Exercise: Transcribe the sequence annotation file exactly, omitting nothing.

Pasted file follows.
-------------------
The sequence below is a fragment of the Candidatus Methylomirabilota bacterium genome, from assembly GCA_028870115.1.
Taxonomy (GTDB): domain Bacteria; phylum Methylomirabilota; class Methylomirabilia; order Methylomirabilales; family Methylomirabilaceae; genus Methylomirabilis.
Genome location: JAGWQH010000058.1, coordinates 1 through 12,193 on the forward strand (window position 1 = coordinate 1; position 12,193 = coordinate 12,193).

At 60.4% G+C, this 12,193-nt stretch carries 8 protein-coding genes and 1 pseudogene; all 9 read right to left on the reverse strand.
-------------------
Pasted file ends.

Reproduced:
The sequence below is a fragment of the Candidatus Methylomirabilota bacterium genome, from assembly GCA_028870115.1.
Taxonomy (GTDB): domain Bacteria; phylum Methylomirabilota; class Methylomirabilia; order Methylomirabilales; family Methylomirabilaceae; genus Methylomirabilis.
Genome location: JAGWQH010000058.1, coordinates 1 through 12,193 on the forward strand (window position 1 = coordinate 1; position 12,193 = coordinate 12,193).

At 60.4% G+C, this 12,193-nt stretch carries 8 protein-coding genes and 1 pseudogene; all 9 read right to left on the reverse strand.